WASHINGTON (AP) – The Latest on Senate Republicans’ health care bill (all times eastern):
Senate Republicans have released a 142-page draft of their bill to eliminate much of the Obama health care law.
The measure would cut and revamp Medicaid, the health care program for lower-income and disabled people.
It would repeal tax increases Obama’s law imposed on higher-income people and medical industry companies to pay for expanded coverage. And it would end the tax penalty Obama’s statute imposes on people who don’t buy insurance – in effect, ending the so-called individual mandate.
Majority Leader Mitch McConnell is hoping to push the measure through the Senate next week. But its fate remains uncertain.
It faces uniform Democratic opposition. And at least a half-dozen Republicans – both conservatives and moderates – have complained about it.
Senate Republicans are holding a private meeting to hear from leaders about their long-awaited plan for eliminating much of President Barack Obama’s health law.
Lobbyists and congressional aides say the Senate bill would cut Medicaid, end penalties for people not buying insurance and rescind tax increases that Obama imposed to help pay for his law’s expansion of coverage.
Republicans plan to make their plan public later Thursday.
Senate Majority Leader Mitch McConnell developed the bill behind closed doors. The measure represents his attempt to satisfy GOP moderates and conservatives who’ve complained about the measure.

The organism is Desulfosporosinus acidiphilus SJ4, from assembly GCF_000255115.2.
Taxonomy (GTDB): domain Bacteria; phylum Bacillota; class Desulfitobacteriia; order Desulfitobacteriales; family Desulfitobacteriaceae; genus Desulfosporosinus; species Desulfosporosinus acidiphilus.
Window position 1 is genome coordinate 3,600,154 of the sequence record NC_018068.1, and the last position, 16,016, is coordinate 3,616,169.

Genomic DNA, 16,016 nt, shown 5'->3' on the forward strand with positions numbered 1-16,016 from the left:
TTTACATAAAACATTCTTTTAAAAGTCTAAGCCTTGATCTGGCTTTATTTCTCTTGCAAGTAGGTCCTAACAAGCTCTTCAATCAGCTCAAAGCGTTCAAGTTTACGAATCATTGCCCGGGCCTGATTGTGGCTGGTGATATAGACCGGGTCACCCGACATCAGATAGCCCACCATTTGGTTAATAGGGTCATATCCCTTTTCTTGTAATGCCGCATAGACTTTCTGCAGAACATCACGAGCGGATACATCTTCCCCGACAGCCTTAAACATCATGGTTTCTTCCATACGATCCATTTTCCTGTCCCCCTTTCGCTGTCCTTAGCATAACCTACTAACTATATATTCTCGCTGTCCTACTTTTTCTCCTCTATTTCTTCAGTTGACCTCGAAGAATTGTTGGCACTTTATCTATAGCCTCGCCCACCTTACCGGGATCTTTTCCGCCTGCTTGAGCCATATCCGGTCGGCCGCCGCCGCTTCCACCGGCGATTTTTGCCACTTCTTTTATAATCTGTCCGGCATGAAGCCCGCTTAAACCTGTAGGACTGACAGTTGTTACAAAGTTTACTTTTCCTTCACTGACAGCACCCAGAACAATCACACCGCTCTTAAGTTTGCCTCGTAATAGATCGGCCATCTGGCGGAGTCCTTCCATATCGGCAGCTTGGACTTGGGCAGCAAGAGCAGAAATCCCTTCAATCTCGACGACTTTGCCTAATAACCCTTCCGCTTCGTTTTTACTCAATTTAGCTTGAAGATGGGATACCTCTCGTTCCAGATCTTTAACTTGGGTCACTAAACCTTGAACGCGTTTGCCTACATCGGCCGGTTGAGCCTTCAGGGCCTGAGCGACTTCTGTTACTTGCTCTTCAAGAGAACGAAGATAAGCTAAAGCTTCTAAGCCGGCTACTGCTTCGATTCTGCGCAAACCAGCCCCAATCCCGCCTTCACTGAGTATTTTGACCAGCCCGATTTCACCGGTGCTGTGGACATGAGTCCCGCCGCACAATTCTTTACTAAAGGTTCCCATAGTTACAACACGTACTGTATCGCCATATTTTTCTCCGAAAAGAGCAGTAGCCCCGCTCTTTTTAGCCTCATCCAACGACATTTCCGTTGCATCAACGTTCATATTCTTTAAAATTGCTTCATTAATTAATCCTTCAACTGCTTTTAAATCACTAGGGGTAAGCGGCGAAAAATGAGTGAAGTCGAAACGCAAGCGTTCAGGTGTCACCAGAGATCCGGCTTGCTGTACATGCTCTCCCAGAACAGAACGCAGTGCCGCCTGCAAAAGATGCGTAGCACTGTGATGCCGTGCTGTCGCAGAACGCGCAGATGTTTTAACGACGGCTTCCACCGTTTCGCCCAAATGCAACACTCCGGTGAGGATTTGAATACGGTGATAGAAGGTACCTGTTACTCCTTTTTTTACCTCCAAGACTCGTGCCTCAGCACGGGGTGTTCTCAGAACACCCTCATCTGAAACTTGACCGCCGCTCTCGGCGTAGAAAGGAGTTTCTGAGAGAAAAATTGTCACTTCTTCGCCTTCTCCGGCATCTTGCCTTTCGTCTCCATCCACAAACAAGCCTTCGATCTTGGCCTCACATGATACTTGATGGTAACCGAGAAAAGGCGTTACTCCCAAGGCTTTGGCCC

McConnell hopes to push the measure through the Senate next week. But it remains unclear whether he will have enough votes.
Senate Republican leaders are ready to release their plan for rolling back much of President Barack Obama’s health care law.
Congressional aides and lobbyists say it would cut Medicaid, end penalties for people not buying insurance and erase tax increases Obama imposed to help expand coverage.
The Senate’s Republican leader, Mitch McConnell, is unveiling the measure after weeks of closed-door meetings that angered Democrats and some Republicans.
It represents the Kentucky senator’s attempt to quell criticism by party moderates and conservatives and win the support he needs in a vote he hopes to hold next week.
The measure would drop the House’s waivers allowing states to let insurers boost premiums on some people with medical conditions.
The sources are describing the bill on condition of anonymity because they were not authorized to make the disclosures.
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